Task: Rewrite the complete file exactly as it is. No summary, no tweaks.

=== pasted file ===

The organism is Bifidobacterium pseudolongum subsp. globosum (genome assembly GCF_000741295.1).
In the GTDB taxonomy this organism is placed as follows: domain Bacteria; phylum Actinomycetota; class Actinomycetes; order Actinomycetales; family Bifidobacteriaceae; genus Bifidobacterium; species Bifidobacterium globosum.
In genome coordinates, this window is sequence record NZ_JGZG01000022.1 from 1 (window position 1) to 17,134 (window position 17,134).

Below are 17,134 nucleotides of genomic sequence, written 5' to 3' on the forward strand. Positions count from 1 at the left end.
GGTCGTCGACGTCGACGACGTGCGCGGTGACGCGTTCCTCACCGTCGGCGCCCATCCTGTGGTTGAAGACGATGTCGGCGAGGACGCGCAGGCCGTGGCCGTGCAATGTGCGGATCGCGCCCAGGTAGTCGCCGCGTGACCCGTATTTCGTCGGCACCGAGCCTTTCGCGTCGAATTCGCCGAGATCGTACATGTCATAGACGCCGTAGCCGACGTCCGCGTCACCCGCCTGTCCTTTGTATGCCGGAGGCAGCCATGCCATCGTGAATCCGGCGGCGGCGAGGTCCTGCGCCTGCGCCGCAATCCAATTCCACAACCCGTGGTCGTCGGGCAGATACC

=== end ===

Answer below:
The organism is Bifidobacterium pseudolongum subsp. globosum (genome assembly GCF_000741295.1).
In the GTDB taxonomy this organism is placed as follows: domain Bacteria; phylum Actinomycetota; class Actinomycetes; order Actinomycetales; family Bifidobacteriaceae; genus Bifidobacterium; species Bifidobacterium globosum.
In genome coordinates, this window is sequence record NZ_JGZG01000022.1 from 1 (window position 1) to 17,134 (window position 17,134).

Below are 17,134 nucleotides of genomic sequence, written 5' to 3' on the forward strand. Positions count from 1 at the left end.
GGTCGTCGACGTCGACGACGTGCGCGGTGACGCGTTCCTCACCGTCGGCGCCCATCCTGTGGTTGAAGACGATGTCGGCGAGGACGCGCAGGCCGTGGCCGTGCAATGTGCGGATCGCGCCCAGGTAGTCGCCGCGTGACCCGTATTTCGTCGGCACCGAGCCTTTCGCGTCGAATTCGCCGAGATCGTACATGTCATAGACGCCGTAGCCGACGTCCGCGTCACCCGCCTGTCCTTTGTATGCCGGAGGCAGCCATGCCATCGTGAATCCGGCGGCGGCGAGGTCCTGCGCCTGCGCCGCAATCCAATTCCACAACCCGTGGTCGTCGGGCAGATACC